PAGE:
The Lawrence Eagle Tribune posted a couple of articles concerning Cameron Dambrosio, the eighteen year old Methuen, Massachusetts High School student accused of posting terroristic threats on his Facebook page. Apparently Dambrosio’s threats suggested that he wanted to kill people and engage in acts more significant than the recent marathon bombings. Dambrosio’s home was searched and an Xbox and a computer were seized. Due to the nature of some of the threats involving the federal government as targets the FBI was notified about the case.
The case was first brought to the attention of Methuen authorities by students at Methuen High School who saw the Facebook posts. Consequently the police were notified. The posts were characterized as “alarming”. Most of the threats were general. They were not directed towards anybody in particular. Bail was set in the amount of one million dollars. The case is currently pending in the Lawrence District Court where Dambrosio faces a felony charge of Communicating a Terrorist Threat.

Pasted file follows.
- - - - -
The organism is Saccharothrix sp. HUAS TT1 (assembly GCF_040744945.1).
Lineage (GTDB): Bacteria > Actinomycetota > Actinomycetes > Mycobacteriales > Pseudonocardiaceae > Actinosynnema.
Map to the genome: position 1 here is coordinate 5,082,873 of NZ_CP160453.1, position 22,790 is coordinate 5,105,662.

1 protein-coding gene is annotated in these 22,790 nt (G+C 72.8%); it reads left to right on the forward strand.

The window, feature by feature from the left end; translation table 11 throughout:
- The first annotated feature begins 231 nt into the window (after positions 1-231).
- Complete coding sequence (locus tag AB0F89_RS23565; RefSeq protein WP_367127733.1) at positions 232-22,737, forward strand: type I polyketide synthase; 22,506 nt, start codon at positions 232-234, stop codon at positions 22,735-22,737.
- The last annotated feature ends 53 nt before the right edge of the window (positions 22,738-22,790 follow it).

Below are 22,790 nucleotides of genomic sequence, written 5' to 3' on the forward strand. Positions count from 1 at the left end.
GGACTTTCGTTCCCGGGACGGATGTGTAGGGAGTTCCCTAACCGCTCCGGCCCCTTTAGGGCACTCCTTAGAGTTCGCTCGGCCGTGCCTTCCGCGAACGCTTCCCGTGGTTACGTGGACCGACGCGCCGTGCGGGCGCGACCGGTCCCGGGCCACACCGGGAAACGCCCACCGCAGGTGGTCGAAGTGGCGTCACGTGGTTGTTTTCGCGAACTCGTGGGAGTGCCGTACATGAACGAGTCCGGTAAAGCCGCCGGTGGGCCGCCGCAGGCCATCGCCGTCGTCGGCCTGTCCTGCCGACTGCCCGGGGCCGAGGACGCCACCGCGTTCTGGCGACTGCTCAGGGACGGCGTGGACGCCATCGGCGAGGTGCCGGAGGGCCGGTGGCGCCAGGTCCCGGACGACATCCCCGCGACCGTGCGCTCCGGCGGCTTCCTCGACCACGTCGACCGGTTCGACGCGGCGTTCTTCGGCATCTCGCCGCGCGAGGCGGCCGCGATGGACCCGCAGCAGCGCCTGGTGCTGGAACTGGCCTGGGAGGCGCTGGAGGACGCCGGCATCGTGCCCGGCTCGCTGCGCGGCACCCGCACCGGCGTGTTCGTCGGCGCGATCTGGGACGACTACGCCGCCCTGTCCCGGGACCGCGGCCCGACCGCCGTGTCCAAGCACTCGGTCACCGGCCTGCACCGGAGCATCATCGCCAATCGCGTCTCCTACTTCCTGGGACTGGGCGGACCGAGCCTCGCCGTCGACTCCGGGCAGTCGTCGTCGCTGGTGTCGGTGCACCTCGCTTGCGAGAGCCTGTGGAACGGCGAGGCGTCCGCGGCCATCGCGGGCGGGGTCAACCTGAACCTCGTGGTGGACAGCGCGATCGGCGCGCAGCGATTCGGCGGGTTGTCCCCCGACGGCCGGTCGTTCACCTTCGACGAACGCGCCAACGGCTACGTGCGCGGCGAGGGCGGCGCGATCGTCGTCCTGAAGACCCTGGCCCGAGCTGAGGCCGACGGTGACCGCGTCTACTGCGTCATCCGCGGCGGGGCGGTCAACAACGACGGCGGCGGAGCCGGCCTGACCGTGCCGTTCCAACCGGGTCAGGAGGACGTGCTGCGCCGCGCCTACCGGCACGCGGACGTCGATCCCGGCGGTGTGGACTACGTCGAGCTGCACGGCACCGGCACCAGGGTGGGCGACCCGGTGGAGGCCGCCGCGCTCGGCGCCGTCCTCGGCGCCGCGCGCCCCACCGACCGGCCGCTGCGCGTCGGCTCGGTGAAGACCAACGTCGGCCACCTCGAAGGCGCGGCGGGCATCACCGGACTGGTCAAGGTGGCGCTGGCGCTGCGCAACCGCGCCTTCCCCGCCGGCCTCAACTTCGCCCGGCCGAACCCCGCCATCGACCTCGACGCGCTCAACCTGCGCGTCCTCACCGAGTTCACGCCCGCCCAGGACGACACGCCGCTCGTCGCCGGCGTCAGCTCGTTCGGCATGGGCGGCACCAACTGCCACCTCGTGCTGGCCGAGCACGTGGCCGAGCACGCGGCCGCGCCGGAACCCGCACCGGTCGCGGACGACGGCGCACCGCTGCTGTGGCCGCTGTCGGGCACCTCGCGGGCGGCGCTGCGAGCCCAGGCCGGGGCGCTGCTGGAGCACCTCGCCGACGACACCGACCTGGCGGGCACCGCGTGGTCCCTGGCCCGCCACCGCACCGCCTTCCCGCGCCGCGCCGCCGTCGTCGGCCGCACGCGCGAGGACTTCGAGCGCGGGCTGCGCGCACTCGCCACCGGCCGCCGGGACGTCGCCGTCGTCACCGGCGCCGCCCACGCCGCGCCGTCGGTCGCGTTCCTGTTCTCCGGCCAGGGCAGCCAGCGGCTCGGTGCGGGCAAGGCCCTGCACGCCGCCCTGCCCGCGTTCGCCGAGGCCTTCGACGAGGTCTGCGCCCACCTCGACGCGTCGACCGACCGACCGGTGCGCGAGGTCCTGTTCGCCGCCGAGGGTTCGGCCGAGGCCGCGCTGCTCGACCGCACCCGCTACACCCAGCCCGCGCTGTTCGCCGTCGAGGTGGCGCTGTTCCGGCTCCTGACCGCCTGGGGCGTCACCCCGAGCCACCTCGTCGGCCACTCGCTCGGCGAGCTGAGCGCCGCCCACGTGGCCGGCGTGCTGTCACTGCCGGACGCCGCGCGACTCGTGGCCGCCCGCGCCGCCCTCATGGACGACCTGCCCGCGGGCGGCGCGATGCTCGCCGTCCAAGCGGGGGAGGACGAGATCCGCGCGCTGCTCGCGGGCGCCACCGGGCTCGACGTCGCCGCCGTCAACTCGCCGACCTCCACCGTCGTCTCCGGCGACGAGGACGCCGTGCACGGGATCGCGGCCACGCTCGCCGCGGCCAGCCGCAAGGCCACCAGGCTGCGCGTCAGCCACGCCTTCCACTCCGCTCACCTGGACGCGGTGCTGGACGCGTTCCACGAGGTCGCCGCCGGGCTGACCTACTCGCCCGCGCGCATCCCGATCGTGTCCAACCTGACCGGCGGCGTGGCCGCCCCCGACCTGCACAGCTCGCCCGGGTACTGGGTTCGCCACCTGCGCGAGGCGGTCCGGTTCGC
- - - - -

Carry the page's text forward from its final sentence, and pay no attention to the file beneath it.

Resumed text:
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I imagine the statute under which Dambrosio is being prosecuted is Massachusetts General Laws Chapter 269 Section 14. The law as currently written was enacted in 2002, largely in response to the September 11, 2001 attacks. The portion of the law applicable to this case is subsection (c) which states that anyone who communicates a threat that causes serious public alarm is guilty of a felony. The punishment for a conviction of this offense is a minimum three year in state prison or a minimum six months in the county house of correction. If the case is prosecuted in the Superior Court there can be a maximum twenty year sentence imposed. Although this law is over ten years old there is only one case in Massachusetts interpreting this law and that case, Commonwealth v. Kern, 449 Mass. 641 (2007) focuses on a limited aspect of the statute. As a Massachusetts Criminal Lawyer one issue that may effect the direction of this case is the definition of the phrase “causing alarm” inherent in the statute. I find it somewhat amazing that with all the social media available to everybody today there is very little appellate litigation involving this statute.
What interests me most about this case is the blog comments posted beside the article in the Lawrence Eagle Tribune. Some suggest a First Amendment defense to this case. That is always an interesting defense to criminal cases. Rarely do lawyers use this type of defense. There are cases however and this might just be one of them where the right to free speech might be used successfully before a jury.
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